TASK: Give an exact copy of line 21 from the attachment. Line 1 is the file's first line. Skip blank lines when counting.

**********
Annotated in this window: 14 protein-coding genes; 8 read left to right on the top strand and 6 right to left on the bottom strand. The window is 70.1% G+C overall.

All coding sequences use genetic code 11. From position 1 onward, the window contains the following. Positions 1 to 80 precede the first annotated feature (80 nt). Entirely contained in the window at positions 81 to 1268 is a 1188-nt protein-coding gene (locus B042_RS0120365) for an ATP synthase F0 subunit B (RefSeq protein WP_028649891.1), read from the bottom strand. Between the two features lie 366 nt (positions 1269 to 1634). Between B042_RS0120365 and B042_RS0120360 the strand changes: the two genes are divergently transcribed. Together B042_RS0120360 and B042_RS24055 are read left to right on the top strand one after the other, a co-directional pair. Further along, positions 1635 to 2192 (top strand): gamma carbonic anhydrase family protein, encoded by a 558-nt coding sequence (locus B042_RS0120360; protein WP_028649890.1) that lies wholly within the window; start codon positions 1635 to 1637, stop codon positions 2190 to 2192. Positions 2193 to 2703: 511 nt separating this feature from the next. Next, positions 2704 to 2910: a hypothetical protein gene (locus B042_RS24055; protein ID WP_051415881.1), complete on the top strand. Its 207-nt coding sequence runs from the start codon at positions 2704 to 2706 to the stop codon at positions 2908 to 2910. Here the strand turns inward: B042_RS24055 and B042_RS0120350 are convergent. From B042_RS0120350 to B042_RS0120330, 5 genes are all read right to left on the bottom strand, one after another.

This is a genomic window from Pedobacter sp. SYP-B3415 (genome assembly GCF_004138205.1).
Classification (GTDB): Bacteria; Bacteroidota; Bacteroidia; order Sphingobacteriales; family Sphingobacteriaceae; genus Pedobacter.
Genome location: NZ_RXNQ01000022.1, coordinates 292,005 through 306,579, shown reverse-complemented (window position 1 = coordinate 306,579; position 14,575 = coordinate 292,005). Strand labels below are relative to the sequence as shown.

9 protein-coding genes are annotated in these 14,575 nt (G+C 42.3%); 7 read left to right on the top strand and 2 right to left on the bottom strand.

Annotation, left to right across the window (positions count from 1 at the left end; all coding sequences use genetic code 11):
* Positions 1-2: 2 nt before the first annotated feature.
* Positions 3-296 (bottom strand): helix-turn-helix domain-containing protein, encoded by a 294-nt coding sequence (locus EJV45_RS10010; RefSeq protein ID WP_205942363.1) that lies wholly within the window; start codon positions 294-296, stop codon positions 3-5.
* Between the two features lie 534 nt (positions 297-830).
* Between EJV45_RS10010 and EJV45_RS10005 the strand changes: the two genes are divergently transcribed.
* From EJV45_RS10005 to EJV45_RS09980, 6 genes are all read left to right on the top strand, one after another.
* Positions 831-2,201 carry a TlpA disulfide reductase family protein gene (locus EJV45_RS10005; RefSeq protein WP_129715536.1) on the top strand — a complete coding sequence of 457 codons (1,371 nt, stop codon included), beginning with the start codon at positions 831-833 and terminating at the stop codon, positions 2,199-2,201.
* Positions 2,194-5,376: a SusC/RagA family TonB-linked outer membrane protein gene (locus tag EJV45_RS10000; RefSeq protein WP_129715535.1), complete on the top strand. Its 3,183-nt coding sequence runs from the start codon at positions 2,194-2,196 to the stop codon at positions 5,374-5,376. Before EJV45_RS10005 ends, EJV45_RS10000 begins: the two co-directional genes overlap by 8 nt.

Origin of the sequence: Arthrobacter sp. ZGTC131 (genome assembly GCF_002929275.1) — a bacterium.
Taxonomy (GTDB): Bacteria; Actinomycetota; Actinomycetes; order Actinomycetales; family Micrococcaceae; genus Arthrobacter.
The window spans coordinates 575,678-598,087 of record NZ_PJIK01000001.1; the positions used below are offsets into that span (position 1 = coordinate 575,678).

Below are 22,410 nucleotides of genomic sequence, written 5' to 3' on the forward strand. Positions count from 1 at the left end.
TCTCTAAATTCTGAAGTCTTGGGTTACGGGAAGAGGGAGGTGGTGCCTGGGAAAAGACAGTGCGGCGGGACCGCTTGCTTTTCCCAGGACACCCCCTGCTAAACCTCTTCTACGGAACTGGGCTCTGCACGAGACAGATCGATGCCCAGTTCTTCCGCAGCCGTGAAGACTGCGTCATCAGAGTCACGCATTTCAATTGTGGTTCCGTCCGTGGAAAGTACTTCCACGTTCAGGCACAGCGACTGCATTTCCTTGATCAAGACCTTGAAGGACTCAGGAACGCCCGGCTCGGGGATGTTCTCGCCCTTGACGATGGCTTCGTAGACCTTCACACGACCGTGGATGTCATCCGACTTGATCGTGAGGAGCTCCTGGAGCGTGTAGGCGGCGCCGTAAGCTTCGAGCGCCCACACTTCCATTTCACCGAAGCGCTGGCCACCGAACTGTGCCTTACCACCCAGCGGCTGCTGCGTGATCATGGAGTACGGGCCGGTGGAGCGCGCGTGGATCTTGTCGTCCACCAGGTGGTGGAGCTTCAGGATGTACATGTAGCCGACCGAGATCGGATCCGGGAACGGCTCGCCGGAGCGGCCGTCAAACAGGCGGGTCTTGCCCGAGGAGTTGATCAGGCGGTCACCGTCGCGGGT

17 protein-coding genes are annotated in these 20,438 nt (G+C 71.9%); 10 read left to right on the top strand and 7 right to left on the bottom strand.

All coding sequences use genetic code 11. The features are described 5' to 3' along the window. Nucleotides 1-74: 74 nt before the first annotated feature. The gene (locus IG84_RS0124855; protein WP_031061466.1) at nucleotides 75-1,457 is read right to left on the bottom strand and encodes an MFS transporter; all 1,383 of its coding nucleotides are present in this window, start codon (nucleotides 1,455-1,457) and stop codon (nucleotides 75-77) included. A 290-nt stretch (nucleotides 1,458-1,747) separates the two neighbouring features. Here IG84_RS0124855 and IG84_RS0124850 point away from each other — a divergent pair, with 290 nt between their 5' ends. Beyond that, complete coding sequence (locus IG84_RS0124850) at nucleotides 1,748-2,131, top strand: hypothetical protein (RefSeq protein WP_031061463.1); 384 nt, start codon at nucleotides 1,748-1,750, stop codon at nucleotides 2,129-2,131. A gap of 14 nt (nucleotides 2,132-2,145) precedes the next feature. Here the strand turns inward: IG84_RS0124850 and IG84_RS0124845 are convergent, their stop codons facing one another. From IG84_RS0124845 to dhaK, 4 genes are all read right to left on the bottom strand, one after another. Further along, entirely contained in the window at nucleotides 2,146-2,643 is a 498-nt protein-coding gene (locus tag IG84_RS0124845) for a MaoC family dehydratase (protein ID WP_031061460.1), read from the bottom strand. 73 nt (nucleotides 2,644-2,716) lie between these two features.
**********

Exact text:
All coding sequences use genetic code 11. The features are described 5' to 3' along the window. Nucleotides 1-74: 74 nt before the first annotated feature. The gene (locus IG84_RS0124855; protein WP_031061466.1) at nucleotides 75-1,457 is read right to left on the bottom strand and encodes an MFS transporter; all 1,383 of its coding nucleotides are present in this window, start codon (nucleotides 1,455-1,457) and stop codon (nucleotides 75-77) included. A 290-nt stretch (nucleotides 1,458-1,747) separates the two neighbouring features. Here IG84_RS0124855 and IG84_RS0124850 point away from each other — a divergent pair, with 290 nt between their 5' ends. Beyond that, complete coding sequence (locus IG84_RS0124850) at nucleotides 1,748-2,131, top strand: hypothetical protein (RefSeq protein WP_031061463.1); 384 nt, start codon at nucleotides 1,748-1,750, stop codon at nucleotides 2,129-2,131. A gap of 14 nt (nucleotides 2,132-2,145) precedes the next feature. Here the strand turns inward: IG84_RS0124850 and IG84_RS0124845 are convergent, their stop codons facing one another. From IG84_RS0124845 to dhaK, 4 genes are all read right to left on the bottom strand, one after another. Further along, entirely contained in the window at nucleotides 2,146-2,643 is a 498-nt protein-coding gene (locus tag IG84_RS0124845) for a MaoC family dehydratase (protein ID WP_031061460.1), read from the bottom strand. 73 nt (nucleotides 2,644-2,716) lie between these two features.